Climate Change and Food Web Resilience Project Summary

Climate change and food web resilience project summary
Hubbard Recreation & Natural Area
Annise Dobson, PhD

We have completed our first year of a project that examines the impacts of climate change on food webs. We are testing the ability of predators (spiders) and prey (grasshoppers) to adapt their behavior and physiology in response to climate change. How these players in a food web respond to climate change has implications for agricultural and forestry pests, conservation, ecosystem service, carbon storage, and beyond. We are a group of students, professors, and postdoctoral researchers from Yale and Northeastern University. The project is funded by the National Science Foundation (NSF) and is ongoing at eight sites between South Burlington and the Flanders Nature Center in Connecticut.


IMG_3001Site setup: This year we set up mesh cages for our experiment. We removed any existing insects from the cages before sealing them. This approach allows us to control the variables we are interested in (predators and prey), while still having a real natural environment.


Soil: We took small soil cores from within each of the cages to assess current soil fertility and the functioning of soil microbes to understand the link between soil  carbon storage, nutrient cycling, and decomposition rates. We will re-measure these functions at the end of the experiment to examine how our variables (climate and food web structure) interact to impact soils. We took some additional site-level samples to characterize soil bulk density, pH, and texture, which will help explain the results.


Vegetation: We measured the species composition of the plant community within each of the cages, and took small leaf samples to understand current nutrient content. We will measure these variables again at the end of the experiment to see how climate and food web structure interact to impact the plant community.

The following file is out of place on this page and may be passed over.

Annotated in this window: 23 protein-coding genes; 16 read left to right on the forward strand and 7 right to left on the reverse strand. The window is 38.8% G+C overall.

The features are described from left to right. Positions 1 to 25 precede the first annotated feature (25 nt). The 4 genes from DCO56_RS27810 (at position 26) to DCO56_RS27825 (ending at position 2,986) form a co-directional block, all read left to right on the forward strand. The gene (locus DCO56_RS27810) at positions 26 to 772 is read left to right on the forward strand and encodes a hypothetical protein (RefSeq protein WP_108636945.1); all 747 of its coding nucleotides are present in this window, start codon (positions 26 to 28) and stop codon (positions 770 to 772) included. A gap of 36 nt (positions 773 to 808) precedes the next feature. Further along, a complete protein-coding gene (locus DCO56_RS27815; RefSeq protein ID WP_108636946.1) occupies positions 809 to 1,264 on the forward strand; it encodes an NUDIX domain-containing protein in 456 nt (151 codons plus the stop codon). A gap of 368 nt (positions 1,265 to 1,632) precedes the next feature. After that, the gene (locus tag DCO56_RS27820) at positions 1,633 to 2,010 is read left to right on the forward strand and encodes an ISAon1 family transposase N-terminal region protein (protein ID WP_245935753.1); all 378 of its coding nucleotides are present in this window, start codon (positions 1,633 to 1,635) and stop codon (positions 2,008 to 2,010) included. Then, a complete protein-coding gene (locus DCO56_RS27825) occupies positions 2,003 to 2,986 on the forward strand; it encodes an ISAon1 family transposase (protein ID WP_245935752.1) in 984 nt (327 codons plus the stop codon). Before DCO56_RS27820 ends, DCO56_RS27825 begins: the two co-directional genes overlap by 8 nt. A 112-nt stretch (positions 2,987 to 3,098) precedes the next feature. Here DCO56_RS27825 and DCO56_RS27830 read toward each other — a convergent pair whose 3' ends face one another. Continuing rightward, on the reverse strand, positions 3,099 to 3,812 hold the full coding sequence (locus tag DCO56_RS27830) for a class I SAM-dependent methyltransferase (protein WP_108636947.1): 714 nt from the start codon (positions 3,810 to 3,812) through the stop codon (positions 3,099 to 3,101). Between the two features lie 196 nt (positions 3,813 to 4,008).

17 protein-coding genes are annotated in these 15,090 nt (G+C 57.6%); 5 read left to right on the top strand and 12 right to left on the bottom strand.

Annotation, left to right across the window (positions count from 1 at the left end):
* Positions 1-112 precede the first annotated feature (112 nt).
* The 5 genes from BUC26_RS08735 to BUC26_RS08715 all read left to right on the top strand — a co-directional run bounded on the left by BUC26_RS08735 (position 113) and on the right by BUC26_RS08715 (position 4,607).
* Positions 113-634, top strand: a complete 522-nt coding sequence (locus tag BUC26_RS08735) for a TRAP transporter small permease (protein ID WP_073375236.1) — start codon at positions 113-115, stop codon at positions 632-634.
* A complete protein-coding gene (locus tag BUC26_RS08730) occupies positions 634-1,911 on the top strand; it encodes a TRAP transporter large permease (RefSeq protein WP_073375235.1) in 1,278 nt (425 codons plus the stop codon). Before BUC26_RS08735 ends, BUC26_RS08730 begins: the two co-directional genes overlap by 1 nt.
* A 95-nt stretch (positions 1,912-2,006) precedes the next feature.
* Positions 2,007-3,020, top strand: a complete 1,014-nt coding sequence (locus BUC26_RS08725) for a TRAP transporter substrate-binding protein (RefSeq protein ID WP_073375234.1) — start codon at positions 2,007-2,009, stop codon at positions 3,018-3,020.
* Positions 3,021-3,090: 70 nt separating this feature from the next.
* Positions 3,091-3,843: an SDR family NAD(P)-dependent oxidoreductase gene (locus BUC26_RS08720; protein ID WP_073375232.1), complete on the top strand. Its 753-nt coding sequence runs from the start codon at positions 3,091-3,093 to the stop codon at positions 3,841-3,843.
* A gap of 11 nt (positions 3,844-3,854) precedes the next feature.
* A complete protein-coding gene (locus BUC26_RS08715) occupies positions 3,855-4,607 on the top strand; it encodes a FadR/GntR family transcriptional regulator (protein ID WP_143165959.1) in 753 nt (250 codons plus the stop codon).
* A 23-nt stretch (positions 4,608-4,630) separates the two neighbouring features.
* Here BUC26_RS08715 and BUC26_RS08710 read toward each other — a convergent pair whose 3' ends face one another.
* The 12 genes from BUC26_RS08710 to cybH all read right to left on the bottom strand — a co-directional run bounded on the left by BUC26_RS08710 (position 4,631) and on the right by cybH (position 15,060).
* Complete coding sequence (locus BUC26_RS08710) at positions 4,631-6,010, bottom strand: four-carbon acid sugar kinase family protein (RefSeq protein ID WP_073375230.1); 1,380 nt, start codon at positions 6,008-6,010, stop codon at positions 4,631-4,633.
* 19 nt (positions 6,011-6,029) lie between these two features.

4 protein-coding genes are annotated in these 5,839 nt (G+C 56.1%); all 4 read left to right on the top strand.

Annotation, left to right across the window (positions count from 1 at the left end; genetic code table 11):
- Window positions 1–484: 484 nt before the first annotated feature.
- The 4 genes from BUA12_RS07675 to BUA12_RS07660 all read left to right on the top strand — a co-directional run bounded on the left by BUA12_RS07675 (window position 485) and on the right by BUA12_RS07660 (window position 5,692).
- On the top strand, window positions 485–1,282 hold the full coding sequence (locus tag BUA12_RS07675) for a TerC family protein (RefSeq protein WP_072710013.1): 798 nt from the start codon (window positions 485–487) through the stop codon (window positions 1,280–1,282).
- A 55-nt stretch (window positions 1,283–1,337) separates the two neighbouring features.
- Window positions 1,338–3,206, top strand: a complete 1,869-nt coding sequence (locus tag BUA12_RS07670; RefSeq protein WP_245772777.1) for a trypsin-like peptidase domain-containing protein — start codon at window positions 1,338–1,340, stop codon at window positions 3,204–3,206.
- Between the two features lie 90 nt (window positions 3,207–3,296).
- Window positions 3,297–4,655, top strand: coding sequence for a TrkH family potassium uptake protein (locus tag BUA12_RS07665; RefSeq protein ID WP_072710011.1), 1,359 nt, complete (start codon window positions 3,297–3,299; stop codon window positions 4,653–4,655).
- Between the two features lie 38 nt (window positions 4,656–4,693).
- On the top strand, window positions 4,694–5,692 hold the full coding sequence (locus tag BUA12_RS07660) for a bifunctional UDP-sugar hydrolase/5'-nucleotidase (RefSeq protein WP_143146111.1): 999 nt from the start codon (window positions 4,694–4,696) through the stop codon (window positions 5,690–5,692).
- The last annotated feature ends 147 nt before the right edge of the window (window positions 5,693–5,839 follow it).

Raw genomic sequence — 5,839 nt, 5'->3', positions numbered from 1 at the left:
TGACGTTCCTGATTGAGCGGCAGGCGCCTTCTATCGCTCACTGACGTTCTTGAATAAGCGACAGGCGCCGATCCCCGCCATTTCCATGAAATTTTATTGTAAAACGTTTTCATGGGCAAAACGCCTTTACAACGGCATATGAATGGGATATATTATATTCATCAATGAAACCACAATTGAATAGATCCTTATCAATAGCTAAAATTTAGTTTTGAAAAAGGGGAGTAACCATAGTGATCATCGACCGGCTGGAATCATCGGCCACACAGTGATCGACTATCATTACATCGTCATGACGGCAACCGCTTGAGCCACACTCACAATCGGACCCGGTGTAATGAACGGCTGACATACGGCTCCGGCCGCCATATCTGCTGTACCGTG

Grasshoppers: To understand whether and how grasshoppers (prey) are changing over time in response to climate change, we need to hatch an initial group of grasshoppers from each of our eight sites, under the same environmental conditions. Within the large cages we placed 10 grasshoppers and three sand trays, hoping the grasshoppers would mate and oviposit their eggs into the trays. We observed this on a few sunny days in August and brought those egg trays back to the Yale lab in early October. We are hopeful we will be able to hatch the eggs this spring!

IMG_3288Grasshopper Behavior: One of our two main hypotheses is that grasshoppers from northern sites (with colder, more variable temperatures) deal with climatic stress by changing their behavior. We did a preliminary test of that this year at all eight sites, by observing grasshopper habitat use within a (much smaller) mesh cage every 20 minutes over a 10 hour period. Preliminary analysis supports our hypothesis, but we will continue to monitor grasshopper behavior annually.

Grasshopper Physiology: Our other main hypothesis is that grasshoppers from southern sites (with hotter, less variable temperatures) deal with climatic stress by changing their metabolism. We brought a small number of grasshoppers back to the Yale lab from all eight sites and measured their metabolic rate under different temperatures. We are in the process of evaluating those results.


Community Outreach: Dr Annise Dobson, postdoctoral researcher on the project led a group of community members on an interpretive hike entitled ‘Climate Change Impacts in Field to Forest at Hubbard Recreation & Natural Area.’ In addition to this formal programming we had positive and productive interactions with community members, from young children with bug nets to dog walkers and homeowners in adjacent properties. We look forward to participating in future programming and community engagement at Hubbard Recreation & Natural Area.


We are immensely grateful to the City of South Burlington for allowing us to use the field. We would like to thank Holly Rees, Paul Conner, and Ashley Parker in particular for their efforts in facilitating this research and engaging community members. Finally, we would like to thank the South Burlington community for always making us feel welcome.